CSG Holdings said on Tuesday it expected to return to profitability in the six months to the end of September, boosted by the performance of its security division. Photo: File
CSG Holdings said on Tuesday it expected to return to profitability in the six months to the end of September, boosted by the performance of its security division. Photo: File

CSG Holdings expects to return to profitability

By Sandile Mchunu Time of article published Nov 11, 2020

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DURBAN - CSG HOLDINGS said on Tuesday it expected to return to profitability in the six months to the end of September, boosted by the performance of its security division.

The multi-disciplinary support services group said in a trading statement that its headline earnings per share (Heps) were likely to increase by between 120 percent and 140 percent, to between 1.03 cents and 2.08c a share, compared with a loss of 5.27c reported last year.

Its earnings per share (Eps) were expected to increase by between 119 percent and 139 percent,to between 1.02c and 2.09c, compared with a loss of 5.33c reported last year.

“The increase in Eps and Heps is mainly due to the improved performance of the security division due to the aggressive turnaround plan implemented for the underperforming security companies, the cost-cutting measures and salary cuts implemented during the lockdown period, together with assistance from government through additional employment tax incentives and skills development levy payment holidays,” the group said.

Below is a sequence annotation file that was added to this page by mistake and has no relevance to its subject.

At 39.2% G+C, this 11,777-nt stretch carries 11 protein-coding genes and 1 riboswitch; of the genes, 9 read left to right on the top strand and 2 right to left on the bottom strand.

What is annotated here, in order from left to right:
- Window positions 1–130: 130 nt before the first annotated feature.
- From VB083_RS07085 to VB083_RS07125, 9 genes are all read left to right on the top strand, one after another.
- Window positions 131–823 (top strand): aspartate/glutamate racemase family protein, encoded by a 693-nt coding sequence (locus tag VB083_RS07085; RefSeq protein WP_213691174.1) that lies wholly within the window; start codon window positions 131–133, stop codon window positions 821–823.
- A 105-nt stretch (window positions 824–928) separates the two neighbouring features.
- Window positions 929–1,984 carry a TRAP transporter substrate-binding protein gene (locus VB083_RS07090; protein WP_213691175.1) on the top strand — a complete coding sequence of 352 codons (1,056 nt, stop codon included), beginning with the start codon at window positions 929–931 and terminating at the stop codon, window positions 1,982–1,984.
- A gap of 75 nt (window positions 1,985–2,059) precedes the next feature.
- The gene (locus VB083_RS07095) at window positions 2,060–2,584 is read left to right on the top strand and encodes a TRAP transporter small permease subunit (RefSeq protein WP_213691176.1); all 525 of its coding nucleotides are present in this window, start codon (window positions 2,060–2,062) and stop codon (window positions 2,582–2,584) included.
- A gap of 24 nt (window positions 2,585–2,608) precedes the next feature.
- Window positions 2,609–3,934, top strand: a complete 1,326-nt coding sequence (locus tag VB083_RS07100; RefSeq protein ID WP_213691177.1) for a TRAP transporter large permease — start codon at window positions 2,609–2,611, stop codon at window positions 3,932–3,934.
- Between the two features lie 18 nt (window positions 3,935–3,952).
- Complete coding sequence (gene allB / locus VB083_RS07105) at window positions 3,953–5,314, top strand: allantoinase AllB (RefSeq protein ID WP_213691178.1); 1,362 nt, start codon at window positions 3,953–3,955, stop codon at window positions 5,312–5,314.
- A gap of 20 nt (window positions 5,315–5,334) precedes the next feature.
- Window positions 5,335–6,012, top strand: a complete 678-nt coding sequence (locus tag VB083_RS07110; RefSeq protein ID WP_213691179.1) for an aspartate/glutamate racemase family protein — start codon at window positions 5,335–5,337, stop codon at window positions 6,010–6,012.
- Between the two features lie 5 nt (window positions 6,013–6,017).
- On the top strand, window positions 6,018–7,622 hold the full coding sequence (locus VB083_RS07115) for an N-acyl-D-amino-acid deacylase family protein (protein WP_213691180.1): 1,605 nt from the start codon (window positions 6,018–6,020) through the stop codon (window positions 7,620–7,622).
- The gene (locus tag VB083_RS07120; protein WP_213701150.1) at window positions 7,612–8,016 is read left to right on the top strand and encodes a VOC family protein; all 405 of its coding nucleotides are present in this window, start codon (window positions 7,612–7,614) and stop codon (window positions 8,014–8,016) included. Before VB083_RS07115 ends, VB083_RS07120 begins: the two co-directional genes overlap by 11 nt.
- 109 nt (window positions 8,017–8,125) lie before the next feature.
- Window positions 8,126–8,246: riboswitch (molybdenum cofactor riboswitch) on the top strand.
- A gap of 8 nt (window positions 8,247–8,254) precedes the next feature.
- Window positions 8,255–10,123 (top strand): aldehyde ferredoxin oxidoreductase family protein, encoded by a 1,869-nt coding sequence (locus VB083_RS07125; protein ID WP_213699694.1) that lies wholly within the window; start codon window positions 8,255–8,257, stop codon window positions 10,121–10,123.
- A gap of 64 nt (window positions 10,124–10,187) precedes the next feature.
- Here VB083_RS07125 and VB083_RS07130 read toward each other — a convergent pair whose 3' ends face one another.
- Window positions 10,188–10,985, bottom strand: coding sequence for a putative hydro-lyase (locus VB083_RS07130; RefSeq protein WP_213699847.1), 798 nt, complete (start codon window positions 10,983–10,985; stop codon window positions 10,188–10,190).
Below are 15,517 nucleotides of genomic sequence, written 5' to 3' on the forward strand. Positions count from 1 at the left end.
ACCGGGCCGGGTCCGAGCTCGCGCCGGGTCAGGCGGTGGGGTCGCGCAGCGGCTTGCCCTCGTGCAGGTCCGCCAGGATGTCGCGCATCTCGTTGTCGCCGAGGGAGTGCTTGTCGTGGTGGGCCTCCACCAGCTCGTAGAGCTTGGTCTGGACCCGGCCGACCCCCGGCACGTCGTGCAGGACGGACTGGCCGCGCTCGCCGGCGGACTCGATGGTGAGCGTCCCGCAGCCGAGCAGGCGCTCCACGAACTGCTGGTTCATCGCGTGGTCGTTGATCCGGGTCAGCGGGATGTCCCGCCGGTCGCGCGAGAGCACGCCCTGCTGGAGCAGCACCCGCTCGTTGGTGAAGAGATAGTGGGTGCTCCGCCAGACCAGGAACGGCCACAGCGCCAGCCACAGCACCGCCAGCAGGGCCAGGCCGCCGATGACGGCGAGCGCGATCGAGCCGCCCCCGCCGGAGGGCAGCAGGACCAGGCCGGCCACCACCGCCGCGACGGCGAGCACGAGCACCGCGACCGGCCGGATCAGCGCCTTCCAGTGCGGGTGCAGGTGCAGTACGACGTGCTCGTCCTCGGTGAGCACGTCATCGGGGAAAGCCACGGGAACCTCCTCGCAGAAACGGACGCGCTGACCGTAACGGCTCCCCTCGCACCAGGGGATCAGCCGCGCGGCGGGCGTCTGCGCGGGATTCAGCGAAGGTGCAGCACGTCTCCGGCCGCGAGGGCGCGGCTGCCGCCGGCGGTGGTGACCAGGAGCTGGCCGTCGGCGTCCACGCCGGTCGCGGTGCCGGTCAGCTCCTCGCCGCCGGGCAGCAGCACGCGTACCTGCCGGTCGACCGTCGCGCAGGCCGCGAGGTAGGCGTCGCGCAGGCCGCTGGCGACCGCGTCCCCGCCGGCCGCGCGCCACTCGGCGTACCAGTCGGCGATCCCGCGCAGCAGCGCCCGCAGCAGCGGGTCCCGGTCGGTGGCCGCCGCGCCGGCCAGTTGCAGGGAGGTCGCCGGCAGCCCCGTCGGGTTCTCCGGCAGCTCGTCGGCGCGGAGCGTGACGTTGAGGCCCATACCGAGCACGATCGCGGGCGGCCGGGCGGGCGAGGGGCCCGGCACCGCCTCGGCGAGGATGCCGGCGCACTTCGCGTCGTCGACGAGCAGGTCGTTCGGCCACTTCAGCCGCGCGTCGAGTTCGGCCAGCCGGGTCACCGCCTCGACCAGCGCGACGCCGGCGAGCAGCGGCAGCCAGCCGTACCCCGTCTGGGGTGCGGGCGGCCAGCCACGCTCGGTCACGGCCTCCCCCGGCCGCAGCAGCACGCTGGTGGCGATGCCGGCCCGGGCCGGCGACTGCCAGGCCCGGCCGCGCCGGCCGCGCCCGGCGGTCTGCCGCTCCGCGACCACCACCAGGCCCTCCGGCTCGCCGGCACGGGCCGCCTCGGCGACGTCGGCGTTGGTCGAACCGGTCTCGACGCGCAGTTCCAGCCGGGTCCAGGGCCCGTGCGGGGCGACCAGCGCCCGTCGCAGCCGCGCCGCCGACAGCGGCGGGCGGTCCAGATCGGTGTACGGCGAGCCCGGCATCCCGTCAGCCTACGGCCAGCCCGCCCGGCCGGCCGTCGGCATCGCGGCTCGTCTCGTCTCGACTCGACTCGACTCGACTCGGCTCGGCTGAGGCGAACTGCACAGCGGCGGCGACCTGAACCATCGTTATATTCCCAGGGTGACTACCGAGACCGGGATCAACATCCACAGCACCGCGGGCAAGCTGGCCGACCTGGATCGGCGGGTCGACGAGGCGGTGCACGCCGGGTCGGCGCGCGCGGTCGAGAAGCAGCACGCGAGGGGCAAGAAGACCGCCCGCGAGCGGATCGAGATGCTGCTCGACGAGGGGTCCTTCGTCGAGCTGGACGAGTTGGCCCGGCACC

The group operates three divisions, which include CSG Facilities, CSG Security and CSG People (staffing solutions).

The group’s Heps from continuing operations were expected to increase by between 19 percent and 39 percent, to between 2.22c and 2.60c, compared with Heps from continuing operations of 1.88c reported last year.

Eps from continuing operations were expected to increase by between 22 percent and 42 percent, to between 2.21c and 2.57c, up from last year’s Eps from continuing operations of 1.82c.

In the group’s results for the year to the end of March, it reported that it was in the process of disposing of the 7 Arrows business, which had been classified as discontinued operations in the expected results.

“The effective date of the sale was October 1. The September 30, 2019 results have been restated to reflect the 7 Arrows business as discontinued operations,” the group said. It said the reclassification had no effect on last year’s Eps and Heps, but rather the split between continued and discontinued operations.

As a result, its Heps from discontinuing operations was expected to increase by between 78 percent and 98 percent, to between 0.14c and 1.57c, reversing a loss of 7.15c compared to last year. Eps from discontinued operations was expected to increase by between 78 percent and 98 percent, to be between 0.12c and 1.55c, reversing a loss of 7.15c compared to last year.

The group expects to release its half-year results on November 20.

BUSINESS REPORT

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